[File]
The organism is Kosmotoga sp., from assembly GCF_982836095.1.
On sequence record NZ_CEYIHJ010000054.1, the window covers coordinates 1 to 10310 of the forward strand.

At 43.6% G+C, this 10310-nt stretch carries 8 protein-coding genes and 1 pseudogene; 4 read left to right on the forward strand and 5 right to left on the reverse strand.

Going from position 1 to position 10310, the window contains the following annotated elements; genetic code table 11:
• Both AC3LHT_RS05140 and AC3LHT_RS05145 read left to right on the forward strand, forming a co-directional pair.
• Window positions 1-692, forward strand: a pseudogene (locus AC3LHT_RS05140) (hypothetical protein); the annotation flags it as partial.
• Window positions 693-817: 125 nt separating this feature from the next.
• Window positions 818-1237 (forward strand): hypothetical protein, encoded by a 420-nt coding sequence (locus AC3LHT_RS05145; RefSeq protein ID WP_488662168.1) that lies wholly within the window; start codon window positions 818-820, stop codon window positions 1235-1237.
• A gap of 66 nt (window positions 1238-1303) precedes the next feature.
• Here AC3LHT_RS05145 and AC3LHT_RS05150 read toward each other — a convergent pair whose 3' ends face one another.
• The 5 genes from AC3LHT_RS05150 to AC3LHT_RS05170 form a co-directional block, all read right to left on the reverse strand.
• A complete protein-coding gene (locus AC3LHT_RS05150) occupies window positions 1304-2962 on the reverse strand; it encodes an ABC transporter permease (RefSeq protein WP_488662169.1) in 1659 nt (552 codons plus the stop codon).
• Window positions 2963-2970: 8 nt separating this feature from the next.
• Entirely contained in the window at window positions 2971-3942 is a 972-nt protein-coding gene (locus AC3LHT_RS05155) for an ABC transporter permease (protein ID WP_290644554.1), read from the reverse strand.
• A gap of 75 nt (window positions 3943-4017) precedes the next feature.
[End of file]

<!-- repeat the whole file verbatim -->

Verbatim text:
The organism is Kosmotoga sp., from assembly GCF_982836095.1.
On sequence record NZ_CEYIHJ010000054.1, the window covers coordinates 1 to 10310 of the forward strand.

At 43.6% G+C, this 10310-nt stretch carries 8 protein-coding genes and 1 pseudogene; 4 read left to right on the forward strand and 5 right to left on the reverse strand.

Going from position 1 to position 10310, the window contains the following annotated elements; genetic code table 11:
• Both AC3LHT_RS05140 and AC3LHT_RS05145 read left to right on the forward strand, forming a co-directional pair.
• Window positions 1-692, forward strand: a pseudogene (locus AC3LHT_RS05140) (hypothetical protein); the annotation flags it as partial.
• Window positions 693-817: 125 nt separating this feature from the next.
• Window positions 818-1237 (forward strand): hypothetical protein, encoded by a 420-nt coding sequence (locus AC3LHT_RS05145; RefSeq protein ID WP_488662168.1) that lies wholly within the window; start codon window positions 818-820, stop codon window positions 1235-1237.
• A gap of 66 nt (window positions 1238-1303) precedes the next feature.
• Here AC3LHT_RS05145 and AC3LHT_RS05150 read toward each other — a convergent pair whose 3' ends face one another.
• The 5 genes from AC3LHT_RS05150 to AC3LHT_RS05170 form a co-directional block, all read right to left on the reverse strand.
• A complete protein-coding gene (locus AC3LHT_RS05150) occupies window positions 1304-2962 on the reverse strand; it encodes an ABC transporter permease (RefSeq protein WP_488662169.1) in 1659 nt (552 codons plus the stop codon).
• Window positions 2963-2970: 8 nt separating this feature from the next.
• Entirely contained in the window at window positions 2971-3942 is a 972-nt protein-coding gene (locus AC3LHT_RS05155) for an ABC transporter permease (protein ID WP_290644554.1), read from the reverse strand.
• A gap of 75 nt (window positions 3943-4017) precedes the next feature.